The Revolution, 1937 by Marc Chagall

Fascist assaults on the very core of human morality had been answered by Pablo Picasso in what ranks as the finest product of committed historical art in the twentieth century. His Guernica expressed the full depth of protest that civilization was compelled to make when confronted with political cynicism, and in 1937 the painting was (sadly enough) a major attraction at the World Exhibition in Paris. That same year, Chagall documented his own commitment in The Revolution, an elegiac work to match the Spanish artist's direct accusation. Chagall's painting is not a response to a specific event, but an attempt to articulate political disquiet and unease in his own terms. Two ways of grasping or shaping the world are juxtaposed in antithesis. To the left, revolutionaries are seen rushing the barricades, their red flags proudly proclaiming the victory of Communism. To the right, this image of unity, standing for political demands for equality, is counter-balanced by the free play of the human imagination. We see musicians, clowns and animals playing, the customary loving couple are lolling on the roof of a wooden hut, and in typical Chagall style, the force of gravity has been suspended so that the ubiquitous energies may develop freely. The figure of Lenin links the two zones; balanced acrobatically on one hand, he is showing the revolutionaries the true way to a world of individuality.

"I think the Revolution could be a great thing if it retained its respect for what is other and different," Chagall had written, summing up his Russian experiences in the light of his view of himself as artist. The creative power of the individual is the driving force in the struggle for political liberty. But the old Jew in Solitude still sits thinking about his own future and that of his people ...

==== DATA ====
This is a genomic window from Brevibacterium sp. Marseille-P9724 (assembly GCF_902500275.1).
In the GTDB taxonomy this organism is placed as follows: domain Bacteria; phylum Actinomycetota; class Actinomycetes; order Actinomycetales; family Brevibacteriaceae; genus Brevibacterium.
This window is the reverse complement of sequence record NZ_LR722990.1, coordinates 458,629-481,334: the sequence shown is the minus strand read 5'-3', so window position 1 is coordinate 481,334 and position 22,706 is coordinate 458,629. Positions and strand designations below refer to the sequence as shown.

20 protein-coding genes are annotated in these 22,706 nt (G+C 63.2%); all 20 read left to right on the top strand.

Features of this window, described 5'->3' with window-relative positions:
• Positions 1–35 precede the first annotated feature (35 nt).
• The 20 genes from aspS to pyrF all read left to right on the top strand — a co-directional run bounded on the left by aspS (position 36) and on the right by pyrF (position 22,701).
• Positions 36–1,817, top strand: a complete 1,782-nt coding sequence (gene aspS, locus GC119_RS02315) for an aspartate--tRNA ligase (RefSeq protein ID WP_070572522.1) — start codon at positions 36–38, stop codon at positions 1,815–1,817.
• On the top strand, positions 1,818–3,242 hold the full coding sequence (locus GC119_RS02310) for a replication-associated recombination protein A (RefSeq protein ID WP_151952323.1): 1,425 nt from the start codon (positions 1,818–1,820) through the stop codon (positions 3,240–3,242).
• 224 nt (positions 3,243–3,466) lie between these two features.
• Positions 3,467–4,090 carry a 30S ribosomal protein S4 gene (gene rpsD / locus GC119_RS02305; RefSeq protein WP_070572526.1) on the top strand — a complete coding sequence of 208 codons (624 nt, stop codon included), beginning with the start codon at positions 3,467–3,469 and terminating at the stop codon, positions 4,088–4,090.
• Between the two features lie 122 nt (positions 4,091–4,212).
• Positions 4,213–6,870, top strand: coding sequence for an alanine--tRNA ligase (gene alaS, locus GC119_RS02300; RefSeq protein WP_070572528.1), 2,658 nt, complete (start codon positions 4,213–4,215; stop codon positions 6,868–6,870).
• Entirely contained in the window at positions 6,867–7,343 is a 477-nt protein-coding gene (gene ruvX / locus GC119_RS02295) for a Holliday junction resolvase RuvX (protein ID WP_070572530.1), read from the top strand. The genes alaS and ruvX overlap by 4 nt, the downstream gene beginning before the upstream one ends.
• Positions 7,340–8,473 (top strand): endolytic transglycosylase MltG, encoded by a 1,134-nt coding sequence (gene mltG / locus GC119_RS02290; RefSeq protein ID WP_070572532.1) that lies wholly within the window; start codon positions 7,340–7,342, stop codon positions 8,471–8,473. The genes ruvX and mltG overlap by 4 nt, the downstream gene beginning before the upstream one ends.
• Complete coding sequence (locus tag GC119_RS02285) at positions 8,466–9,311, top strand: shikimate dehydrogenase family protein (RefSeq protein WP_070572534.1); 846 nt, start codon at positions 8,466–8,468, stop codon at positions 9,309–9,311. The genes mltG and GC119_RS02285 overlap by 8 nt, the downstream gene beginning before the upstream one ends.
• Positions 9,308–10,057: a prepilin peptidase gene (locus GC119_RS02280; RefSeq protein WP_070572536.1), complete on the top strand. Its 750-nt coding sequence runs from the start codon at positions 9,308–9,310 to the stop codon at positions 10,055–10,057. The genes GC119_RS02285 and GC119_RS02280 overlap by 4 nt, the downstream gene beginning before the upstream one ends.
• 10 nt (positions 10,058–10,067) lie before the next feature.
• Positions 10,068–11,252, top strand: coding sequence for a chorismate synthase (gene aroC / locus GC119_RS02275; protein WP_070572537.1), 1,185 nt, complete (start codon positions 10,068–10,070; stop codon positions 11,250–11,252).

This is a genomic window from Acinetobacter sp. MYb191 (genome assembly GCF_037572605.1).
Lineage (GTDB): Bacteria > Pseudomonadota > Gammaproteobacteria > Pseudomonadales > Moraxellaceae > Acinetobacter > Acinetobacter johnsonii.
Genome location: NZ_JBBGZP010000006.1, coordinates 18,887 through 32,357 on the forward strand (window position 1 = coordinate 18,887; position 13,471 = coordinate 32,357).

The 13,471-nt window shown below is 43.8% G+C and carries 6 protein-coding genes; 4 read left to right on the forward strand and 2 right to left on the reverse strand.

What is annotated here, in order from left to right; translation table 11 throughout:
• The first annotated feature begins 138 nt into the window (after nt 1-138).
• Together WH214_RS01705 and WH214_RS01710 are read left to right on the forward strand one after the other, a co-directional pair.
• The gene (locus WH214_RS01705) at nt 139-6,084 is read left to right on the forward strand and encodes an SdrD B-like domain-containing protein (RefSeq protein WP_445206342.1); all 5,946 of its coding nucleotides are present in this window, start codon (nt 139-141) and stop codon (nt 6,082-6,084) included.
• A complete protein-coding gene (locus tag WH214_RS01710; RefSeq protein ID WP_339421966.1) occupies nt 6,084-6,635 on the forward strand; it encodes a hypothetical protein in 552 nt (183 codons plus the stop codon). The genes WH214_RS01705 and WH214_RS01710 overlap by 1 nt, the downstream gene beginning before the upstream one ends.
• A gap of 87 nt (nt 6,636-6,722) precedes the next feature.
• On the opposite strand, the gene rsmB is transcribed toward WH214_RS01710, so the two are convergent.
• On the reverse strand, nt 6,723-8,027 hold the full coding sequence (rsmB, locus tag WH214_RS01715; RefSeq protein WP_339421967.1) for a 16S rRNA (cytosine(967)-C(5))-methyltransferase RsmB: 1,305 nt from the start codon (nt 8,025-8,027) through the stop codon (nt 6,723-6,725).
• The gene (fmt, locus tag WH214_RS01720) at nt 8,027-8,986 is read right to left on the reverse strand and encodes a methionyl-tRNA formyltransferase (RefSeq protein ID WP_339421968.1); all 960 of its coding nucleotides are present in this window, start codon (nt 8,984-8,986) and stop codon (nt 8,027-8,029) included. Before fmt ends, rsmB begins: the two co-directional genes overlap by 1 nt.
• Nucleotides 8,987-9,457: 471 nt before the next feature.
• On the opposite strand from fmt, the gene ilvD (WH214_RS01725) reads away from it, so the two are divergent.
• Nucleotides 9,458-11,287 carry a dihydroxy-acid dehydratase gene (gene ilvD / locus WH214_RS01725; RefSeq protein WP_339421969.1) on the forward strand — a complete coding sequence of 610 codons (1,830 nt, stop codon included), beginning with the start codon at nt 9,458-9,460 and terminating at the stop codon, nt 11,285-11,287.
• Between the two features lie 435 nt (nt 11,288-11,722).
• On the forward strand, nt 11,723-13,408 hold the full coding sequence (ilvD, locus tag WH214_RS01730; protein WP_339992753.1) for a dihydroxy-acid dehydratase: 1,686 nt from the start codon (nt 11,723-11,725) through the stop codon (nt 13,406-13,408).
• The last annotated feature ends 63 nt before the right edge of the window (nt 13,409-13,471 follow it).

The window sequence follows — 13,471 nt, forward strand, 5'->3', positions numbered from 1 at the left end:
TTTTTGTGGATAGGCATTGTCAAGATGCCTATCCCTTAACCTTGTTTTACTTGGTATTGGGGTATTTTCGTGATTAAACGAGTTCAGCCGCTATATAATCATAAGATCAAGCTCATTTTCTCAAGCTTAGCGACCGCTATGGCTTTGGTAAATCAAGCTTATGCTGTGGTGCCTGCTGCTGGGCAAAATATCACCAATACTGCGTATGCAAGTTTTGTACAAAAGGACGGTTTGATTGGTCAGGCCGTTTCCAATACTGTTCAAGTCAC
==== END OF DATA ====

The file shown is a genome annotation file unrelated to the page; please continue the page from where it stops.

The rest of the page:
The painting is vehemently programmatic, and overloaded with significance, so that its capacity for atmosphere and mood has been lost. Its ambitious attempt to find a general, supraindividual relevance and its unsatisfying treatment of the technical problems remind us of Chagall's zeal in his early works: the juxtaposition of archetypes, of symbolically laden shorthand images of the world, is not equal to the task of rendering the complexity of events. Nor was Chagall himself ever satisfied with this answer to Picasso's great masterpiece. In 1943 he was to redo the large-format version of 'The Revolution' in three panels, blending the political and religious symbolism in the form of a triptych. The smaller version reproduced here was preserved to testify to the artist's direct involvement with world events (quite distinct from the wish to create timeless works of art).